Built on a site originally intended for a mansion of the Duke of Ormonde, the complex has several large squares, each open on the south side. The largest square (Clarke's Square) has arcaded colonnades on the east and west sides, and the main buildings are faced with granite.[3]

The oldest inhabited barracks in Europe[4] (and once one of the largest), it was originally known simply as the Barracks and later the Royal Barracks.[3]

Wolfe Tone, one of the main leaders of the 1798 rebellion was held prisoner, court-martialled and convicted of treason at the Barracks.[5]

Through the 19th century, up to 1,500 troops of various Regiments of Foot (and up to two troops of horse) were stationed at the barracks. However, by the 1880s conditions of accommodation were dangerously inadequate, and they were strongly criticised following an investigation by Commissioners of the War Office as levels of disease increased.[6]

During the 1916 Easter Rising, the 10th Battalion of the Royal Dublin Fusiliers and other forces were deployed from the Royal Barracks[7] to fight the insurgent Irish Citizen Army and Irish Volunteers who occupied strongly held positions close by on Usher's Island (under Seán Heuston), the Four Courts (under Ned Daly), and the GPO (under Pádraig Pearse).[8]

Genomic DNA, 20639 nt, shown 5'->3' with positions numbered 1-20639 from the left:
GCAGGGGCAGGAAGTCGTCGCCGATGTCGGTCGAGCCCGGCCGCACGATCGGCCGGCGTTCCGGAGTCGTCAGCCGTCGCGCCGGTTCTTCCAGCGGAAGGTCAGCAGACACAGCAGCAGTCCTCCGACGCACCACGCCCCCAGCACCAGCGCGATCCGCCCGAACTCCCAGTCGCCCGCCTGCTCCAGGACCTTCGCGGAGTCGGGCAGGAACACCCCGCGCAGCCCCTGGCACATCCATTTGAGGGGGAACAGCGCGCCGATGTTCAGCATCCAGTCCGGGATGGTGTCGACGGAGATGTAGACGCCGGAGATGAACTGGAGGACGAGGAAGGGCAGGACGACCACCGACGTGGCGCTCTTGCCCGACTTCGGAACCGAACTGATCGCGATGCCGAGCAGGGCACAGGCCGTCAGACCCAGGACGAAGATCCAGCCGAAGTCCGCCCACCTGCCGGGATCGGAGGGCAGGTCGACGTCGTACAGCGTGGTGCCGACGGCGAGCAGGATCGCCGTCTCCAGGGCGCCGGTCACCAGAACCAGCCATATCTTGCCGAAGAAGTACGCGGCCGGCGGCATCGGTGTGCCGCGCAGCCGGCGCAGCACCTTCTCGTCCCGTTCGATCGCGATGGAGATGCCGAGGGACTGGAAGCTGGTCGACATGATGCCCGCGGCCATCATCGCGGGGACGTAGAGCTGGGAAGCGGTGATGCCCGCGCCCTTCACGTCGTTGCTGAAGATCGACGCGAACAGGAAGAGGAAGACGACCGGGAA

1920s to 1990s – Irish garrison[edit]

Bronze relief and plaque commemorating General Richard Mulcahy at Collins Barracks.

Under the Anglo-Irish Treaty (which marked the end of the Irish War of Independence), the complex was handed over to troops of the Irish Free State in December 1922. It was almost immediately named Collins Barracks after Michael Collins, the first commander-in-chief of the Free State, who had been killed that year. The barracks housed forces of the Free State Army through the Irish Civil War and for 70 years was home to units of the Eastern Command of the Irish Defence Forces. The 5th Infantry Battalion marched out of the barracks for the last time in 1997.[9]